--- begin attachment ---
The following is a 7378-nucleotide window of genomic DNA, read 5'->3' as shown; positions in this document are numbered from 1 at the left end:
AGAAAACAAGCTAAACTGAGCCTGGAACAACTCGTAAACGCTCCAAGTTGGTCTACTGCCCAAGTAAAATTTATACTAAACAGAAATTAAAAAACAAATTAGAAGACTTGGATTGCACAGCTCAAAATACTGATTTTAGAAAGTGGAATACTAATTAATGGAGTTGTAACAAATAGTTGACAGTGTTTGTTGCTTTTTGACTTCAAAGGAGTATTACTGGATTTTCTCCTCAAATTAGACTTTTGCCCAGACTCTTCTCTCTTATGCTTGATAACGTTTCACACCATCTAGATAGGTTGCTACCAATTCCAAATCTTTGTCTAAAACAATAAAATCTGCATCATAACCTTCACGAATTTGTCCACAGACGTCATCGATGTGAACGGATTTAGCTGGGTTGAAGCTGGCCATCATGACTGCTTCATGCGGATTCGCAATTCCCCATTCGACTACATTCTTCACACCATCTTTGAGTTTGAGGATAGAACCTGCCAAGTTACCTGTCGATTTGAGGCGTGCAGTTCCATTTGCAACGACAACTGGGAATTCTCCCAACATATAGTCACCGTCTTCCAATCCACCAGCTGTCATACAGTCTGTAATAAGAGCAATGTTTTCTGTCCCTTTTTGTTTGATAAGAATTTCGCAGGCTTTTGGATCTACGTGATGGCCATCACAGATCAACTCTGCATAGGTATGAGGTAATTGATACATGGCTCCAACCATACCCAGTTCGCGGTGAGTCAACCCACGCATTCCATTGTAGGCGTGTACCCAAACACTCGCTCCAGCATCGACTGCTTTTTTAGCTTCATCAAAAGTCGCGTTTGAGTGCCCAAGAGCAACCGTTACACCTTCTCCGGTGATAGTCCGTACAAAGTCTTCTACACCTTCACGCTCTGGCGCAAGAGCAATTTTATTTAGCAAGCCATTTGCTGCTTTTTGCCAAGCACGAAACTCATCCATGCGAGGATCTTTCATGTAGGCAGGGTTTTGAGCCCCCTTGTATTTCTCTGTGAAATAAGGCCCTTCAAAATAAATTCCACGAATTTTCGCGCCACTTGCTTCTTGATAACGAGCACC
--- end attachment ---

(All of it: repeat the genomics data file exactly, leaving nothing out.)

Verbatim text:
The following is a 7378-nucleotide window of genomic DNA, read 5'->3' as shown; positions in this document are numbered from 1 at the left end:
AGAAAACAAGCTAAACTGAGCCTGGAACAACTCGTAAACGCTCCAAGTTGGTCTACTGCCCAAGTAAAATTTATACTAAACAGAAATTAAAAAACAAATTAGAAGACTTGGATTGCACAGCTCAAAATACTGATTTTAGAAAGTGGAATACTAATTAATGGAGTTGTAACAAATAGTTGACAGTGTTTGTTGCTTTTTGACTTCAAAGGAGTATTACTGGATTTTCTCCTCAAATTAGACTTTTGCCCAGACTCTTCTCTCTTATGCTTGATAACGTTTCACACCATCTAGATAGGTTGCTACCAATTCCAAATCTTTGTCTAAAACAATAAAATCTGCATCATAACCTTCACGAATTTGTCCACAGACGTCATCGATGTGAACGGATTTAGCTGGGTTGAAGCTGGCCATCATGACTGCTTCATGCGGATTCGCAATTCCCCATTCGACTACATTCTTCACACCATCTTTGAGTTTGAGGATAGAACCTGCCAAGTTACCTGTCGATTTGAGGCGTGCAGTTCCATTTGCAACGACAACTGGGAATTCTCCCAACATATAGTCACCGTCTTCCAATCCACCAGCTGTCATACAGTCTGTAATAAGAGCAATGTTTTCTGTCCCTTTTTGTTTGATAAGAATTTCGCAGGCTTTTGGATCTACGTGATGGCCATCACAGATCAACTCTGCATAGGTATGAGGTAATTGATACATGGCTCCAACCATACCCAGTTCGCGGTGAGTCAACCCACGCATTCCATTGTAGGCGTGTACCCAAACACTCGCTCCAGCATCGACTGCTTTTTTAGCTTCATCAAAAGTCGCGTTTGAGTGCCCAAGAGCAACCGTTACACCTTCTCCGGTGATAGTCCGTACAAAGTCTTCTACACCTTCACGCTCTGGCGCAAGAGCAATTTTATTTAGCAAGCCATTTGCTGCTTTTTGCCAAGCACGAAACTCATCCATGCGAGGATCTTTCATGTAGGCAGGGTTTTGAGCCCCCTTGTATTTCTCTGTGAAATAAGGCCCTTCAAAATAAATTCCACGAATTTTCGCGCCACTTGCTTCTTGATAACGAGCACC